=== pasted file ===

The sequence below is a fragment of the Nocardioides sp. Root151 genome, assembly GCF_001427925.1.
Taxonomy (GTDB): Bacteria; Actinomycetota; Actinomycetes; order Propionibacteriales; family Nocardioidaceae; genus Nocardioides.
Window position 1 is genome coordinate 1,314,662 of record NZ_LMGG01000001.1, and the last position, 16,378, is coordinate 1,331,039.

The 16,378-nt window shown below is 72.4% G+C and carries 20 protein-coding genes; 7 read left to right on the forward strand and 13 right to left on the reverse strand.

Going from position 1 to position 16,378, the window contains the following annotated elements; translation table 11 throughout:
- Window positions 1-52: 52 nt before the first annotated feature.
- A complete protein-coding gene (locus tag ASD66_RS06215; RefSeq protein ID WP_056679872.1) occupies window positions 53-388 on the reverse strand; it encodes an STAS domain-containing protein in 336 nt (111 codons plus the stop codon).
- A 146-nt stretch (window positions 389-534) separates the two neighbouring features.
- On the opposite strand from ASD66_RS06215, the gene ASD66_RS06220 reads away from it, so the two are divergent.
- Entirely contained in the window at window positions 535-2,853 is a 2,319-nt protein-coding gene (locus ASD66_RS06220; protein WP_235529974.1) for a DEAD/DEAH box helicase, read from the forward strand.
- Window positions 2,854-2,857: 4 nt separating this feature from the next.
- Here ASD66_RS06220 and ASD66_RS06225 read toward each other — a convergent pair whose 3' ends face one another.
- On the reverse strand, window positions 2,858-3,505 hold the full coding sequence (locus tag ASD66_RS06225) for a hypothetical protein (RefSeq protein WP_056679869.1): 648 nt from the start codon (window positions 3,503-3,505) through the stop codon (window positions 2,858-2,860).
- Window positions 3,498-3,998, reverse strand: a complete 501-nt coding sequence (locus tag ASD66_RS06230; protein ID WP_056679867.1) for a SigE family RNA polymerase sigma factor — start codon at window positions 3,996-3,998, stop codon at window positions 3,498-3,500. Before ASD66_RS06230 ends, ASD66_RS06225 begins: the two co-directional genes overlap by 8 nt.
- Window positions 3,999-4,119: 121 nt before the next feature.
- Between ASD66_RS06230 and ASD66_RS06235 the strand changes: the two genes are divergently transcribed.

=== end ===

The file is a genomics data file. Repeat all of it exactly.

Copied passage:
The sequence below is a fragment of the Nocardioides sp. Root151 genome, assembly GCF_001427925.1.
Taxonomy (GTDB): Bacteria; Actinomycetota; Actinomycetes; order Propionibacteriales; family Nocardioidaceae; genus Nocardioides.
Window position 1 is genome coordinate 1,314,662 of record NZ_LMGG01000001.1, and the last position, 16,378, is coordinate 1,331,039.

The 16,378-nt window shown below is 72.4% G+C and carries 20 protein-coding genes; 7 read left to right on the forward strand and 13 right to left on the reverse strand.

Going from position 1 to position 16,378, the window contains the following annotated elements; translation table 11 throughout:
- Window positions 1-52: 52 nt before the first annotated feature.
- A complete protein-coding gene (locus tag ASD66_RS06215; RefSeq protein ID WP_056679872.1) occupies window positions 53-388 on the reverse strand; it encodes an STAS domain-containing protein in 336 nt (111 codons plus the stop codon).
- A 146-nt stretch (window positions 389-534) separates the two neighbouring features.
- On the opposite strand from ASD66_RS06215, the gene ASD66_RS06220 reads away from it, so the two are divergent.
- Entirely contained in the window at window positions 535-2,853 is a 2,319-nt protein-coding gene (locus ASD66_RS06220; protein WP_235529974.1) for a DEAD/DEAH box helicase, read from the forward strand.
- Window positions 2,854-2,857: 4 nt separating this feature from the next.
- Here ASD66_RS06220 and ASD66_RS06225 read toward each other — a convergent pair whose 3' ends face one another.
- On the reverse strand, window positions 2,858-3,505 hold the full coding sequence (locus tag ASD66_RS06225) for a hypothetical protein (RefSeq protein WP_056679869.1): 648 nt from the start codon (window positions 3,503-3,505) through the stop codon (window positions 2,858-2,860).
- Window positions 3,498-3,998, reverse strand: a complete 501-nt coding sequence (locus tag ASD66_RS06230; protein ID WP_056679867.1) for a SigE family RNA polymerase sigma factor — start codon at window positions 3,996-3,998, stop codon at window positions 3,498-3,500. Before ASD66_RS06230 ends, ASD66_RS06225 begins: the two co-directional genes overlap by 8 nt.
- Window positions 3,999-4,119: 121 nt before the next feature.
- Between ASD66_RS06230 and ASD66_RS06235 the strand changes: the two genes are divergently transcribed.